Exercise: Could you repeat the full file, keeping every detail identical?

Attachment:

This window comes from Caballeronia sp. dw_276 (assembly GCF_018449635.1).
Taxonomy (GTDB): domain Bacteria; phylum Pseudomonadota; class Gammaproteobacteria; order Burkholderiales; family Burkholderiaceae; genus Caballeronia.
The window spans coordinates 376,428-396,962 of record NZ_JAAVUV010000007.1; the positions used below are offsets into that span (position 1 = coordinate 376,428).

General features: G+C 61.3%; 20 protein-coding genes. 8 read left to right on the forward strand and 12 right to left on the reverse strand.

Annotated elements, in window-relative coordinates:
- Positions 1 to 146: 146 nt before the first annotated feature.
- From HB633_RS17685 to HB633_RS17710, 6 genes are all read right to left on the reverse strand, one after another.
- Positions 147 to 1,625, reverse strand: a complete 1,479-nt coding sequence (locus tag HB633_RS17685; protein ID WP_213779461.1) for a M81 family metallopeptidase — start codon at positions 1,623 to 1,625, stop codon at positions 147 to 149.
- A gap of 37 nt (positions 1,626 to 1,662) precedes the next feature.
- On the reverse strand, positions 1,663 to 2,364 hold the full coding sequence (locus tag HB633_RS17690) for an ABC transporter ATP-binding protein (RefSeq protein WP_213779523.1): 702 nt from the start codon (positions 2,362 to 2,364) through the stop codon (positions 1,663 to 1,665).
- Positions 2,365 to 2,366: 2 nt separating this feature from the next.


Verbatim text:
This window comes from Caballeronia sp. dw_276 (assembly GCF_018449635.1).
Taxonomy (GTDB): domain Bacteria; phylum Pseudomonadota; class Gammaproteobacteria; order Burkholderiales; family Burkholderiaceae; genus Caballeronia.
The window spans coordinates 376,428-396,962 of record NZ_JAAVUV010000007.1; the positions used below are offsets into that span (position 1 = coordinate 376,428).

General features: G+C 61.3%; 20 protein-coding genes. 8 read left to right on the forward strand and 12 right to left on the reverse strand.

Annotated elements, in window-relative coordinates:
- Positions 1 to 146: 146 nt before the first annotated feature.
- From HB633_RS17685 to HB633_RS17710, 6 genes are all read right to left on the reverse strand, one after another.
- Positions 147 to 1,625, reverse strand: a complete 1,479-nt coding sequence (locus tag HB633_RS17685; protein ID WP_213779461.1) for a M81 family metallopeptidase — start codon at positions 1,623 to 1,625, stop codon at positions 147 to 149.
- A gap of 37 nt (positions 1,626 to 1,662) precedes the next feature.
- On the reverse strand, positions 1,663 to 2,364 hold the full coding sequence (locus tag HB633_RS17690) for an ABC transporter ATP-binding protein (RefSeq protein WP_213779523.1): 702 nt from the start codon (positions 2,362 to 2,364) through the stop codon (positions 1,663 to 1,665).
- Positions 2,365 to 2,366: 2 nt separating this feature from the next.